I’ve never felt so physically and mentally sick after watching an episode of television. In no shape or form is that to imply that the latest episode of The Handmaid’s Tale is poor – far from it. But emotionally, ‘Other Women’ brings June’s (Elisabeth Moss) escape from Gilead full circle in a shocking and jaw-dropping conclusion.
What ‘Other Women’ delivers is how far the Gilead system will go to maintain authority, quelling any chance of a rebellious uprising. It’s the brain-washing vindictiveness that has a persistent manner of showing no mercy. But most importantly, the episode is designed to psychologically remove any sense of hope that freedom can be achieved.
Hate is such a strong word but Aunt Lydia (played superbly by Ann Dowd) is certainly deserving of that title. If there is a symbol of Gilead’s indoctrination, authoritarian power and self-righteous beliefs, then she embodies every fabric of the cause. One can only imagine how Aunt Lydia got into that position. She’s the only character from the main cast that hasn’t had a defined backstory, and in context it might not be necessary. Sometimes the mystery is more powerful than the realisation. But it’s the manner of that exercised power that is terrifying. She believes without question, doubt or a pause for thought, that she is doing the utmost best for these women. She is saving them. Through structure and obedience, she is Gilead’s drill sergeant to the birthing soldiers known as handmaids. Without skipping a beat, The Handmaid’s Tale showcases another opportunity to display that conflicting and contradictory nature.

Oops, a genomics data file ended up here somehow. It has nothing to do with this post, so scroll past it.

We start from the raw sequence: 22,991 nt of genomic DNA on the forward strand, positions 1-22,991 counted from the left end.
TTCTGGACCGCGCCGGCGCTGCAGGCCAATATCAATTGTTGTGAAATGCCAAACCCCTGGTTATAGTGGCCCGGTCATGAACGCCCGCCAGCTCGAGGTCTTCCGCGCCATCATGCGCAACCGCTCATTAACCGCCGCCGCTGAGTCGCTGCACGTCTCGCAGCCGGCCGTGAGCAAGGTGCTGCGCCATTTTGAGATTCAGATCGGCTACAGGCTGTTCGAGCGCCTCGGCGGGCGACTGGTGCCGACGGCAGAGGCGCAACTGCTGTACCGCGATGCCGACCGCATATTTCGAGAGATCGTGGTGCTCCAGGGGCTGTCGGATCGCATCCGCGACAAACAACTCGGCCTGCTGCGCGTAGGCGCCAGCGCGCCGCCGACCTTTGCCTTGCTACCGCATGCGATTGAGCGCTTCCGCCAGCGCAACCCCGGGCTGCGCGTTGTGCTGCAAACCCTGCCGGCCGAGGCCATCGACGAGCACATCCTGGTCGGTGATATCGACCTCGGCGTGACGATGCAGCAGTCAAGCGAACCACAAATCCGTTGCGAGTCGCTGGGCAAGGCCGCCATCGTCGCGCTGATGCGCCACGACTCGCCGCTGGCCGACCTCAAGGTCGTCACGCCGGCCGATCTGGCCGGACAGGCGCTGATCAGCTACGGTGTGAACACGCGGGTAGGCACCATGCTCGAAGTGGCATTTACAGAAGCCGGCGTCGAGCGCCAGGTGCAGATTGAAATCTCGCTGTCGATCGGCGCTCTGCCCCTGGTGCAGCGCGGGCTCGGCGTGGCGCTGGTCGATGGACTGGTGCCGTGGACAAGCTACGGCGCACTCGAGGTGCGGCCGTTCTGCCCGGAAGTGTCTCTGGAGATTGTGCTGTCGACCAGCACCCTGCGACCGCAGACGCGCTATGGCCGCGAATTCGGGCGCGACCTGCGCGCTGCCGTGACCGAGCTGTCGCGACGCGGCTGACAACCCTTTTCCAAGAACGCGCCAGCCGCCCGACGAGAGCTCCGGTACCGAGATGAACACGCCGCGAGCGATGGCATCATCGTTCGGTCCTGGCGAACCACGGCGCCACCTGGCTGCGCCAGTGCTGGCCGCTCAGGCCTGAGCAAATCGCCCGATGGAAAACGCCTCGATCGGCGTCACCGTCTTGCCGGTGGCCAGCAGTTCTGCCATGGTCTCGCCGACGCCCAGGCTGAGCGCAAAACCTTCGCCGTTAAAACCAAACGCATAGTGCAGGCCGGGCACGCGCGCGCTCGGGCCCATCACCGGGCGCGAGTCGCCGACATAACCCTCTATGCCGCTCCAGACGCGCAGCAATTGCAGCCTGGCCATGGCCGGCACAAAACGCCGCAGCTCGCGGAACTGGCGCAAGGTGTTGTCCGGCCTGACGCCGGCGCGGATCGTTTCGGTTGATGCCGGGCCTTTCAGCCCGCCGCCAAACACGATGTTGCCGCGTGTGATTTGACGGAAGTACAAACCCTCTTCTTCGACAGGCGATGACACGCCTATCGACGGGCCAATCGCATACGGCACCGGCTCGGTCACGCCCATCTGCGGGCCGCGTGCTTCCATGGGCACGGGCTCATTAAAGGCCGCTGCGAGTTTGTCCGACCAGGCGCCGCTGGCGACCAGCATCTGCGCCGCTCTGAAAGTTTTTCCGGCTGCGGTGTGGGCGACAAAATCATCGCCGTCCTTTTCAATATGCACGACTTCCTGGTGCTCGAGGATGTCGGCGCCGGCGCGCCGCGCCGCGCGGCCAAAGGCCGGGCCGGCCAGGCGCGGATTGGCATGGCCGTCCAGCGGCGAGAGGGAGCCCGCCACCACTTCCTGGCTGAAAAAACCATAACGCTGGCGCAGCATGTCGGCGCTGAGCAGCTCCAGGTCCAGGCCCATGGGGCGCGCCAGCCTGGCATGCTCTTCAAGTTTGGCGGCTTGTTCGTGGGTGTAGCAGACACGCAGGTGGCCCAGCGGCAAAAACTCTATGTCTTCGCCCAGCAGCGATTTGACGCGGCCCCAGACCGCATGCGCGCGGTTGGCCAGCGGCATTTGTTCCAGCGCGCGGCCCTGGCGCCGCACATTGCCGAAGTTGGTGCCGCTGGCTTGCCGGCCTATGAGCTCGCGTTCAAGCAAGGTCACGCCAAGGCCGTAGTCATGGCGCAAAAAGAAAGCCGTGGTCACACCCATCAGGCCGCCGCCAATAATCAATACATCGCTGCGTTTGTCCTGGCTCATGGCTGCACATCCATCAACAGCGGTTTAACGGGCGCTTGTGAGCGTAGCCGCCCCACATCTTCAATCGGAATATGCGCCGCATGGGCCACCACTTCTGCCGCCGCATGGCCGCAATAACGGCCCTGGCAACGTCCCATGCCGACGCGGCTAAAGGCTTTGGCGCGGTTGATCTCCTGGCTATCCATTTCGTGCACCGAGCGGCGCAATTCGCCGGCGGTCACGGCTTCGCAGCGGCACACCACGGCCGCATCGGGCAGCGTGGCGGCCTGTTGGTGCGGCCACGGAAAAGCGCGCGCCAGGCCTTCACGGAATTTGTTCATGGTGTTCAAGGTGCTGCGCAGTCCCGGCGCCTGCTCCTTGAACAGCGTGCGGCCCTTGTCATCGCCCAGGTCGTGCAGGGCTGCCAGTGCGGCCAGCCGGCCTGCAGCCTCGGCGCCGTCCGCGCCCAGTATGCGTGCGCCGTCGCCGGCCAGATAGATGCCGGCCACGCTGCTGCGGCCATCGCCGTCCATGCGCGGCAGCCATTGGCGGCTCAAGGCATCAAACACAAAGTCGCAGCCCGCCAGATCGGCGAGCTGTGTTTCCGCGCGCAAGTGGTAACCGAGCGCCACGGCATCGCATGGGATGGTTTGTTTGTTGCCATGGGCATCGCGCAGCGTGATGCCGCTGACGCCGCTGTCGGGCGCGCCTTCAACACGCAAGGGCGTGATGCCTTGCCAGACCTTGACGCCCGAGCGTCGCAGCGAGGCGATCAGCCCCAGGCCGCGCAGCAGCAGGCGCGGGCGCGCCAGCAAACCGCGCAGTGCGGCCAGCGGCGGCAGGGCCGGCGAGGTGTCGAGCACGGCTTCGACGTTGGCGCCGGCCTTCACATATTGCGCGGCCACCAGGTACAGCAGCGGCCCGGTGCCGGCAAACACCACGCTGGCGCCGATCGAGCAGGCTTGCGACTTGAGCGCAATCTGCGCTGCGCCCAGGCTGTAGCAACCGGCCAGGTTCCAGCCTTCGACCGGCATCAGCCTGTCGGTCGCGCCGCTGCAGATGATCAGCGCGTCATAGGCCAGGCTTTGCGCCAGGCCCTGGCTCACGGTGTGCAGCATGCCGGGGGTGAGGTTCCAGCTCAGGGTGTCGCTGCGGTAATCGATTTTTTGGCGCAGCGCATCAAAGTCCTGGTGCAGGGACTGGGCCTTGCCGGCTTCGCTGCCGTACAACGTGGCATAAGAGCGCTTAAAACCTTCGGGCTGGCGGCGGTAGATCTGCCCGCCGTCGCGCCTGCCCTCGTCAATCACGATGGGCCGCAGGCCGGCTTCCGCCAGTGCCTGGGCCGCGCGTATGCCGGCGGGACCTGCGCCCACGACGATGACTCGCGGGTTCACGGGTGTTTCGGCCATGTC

That destabilising and chilling reality is reinforced when June is returned to the Red Centre: re-tagged, chained and counting the number of flowers on her bedspread. June is offered an option – re-join the Gilead community on a trial basis, living with Commander Fred (Joseph Fiennes) and Serena Joy (Yvonne Strahovski) or stay in the Red Centre where she will carry the baby to term and then be executed.
Of course, there are moments of pure, fan-pleasing defiance. June refusing to accept her Gilead name, for instance. She refuses to pretend, or alienate her feelings, by speaking up when she’s not permitted to. Gilead can’t hurt her physically. June’s pregnancy has granted her power and protection. Her natural disdain for Gilead only exposes their familiar and hypocritical practices. However, the eventual heartbreak throughout this episode is how Gilead (through Aunt Lydia) systematically dissolves June’s behaviour towards an accepted conformity.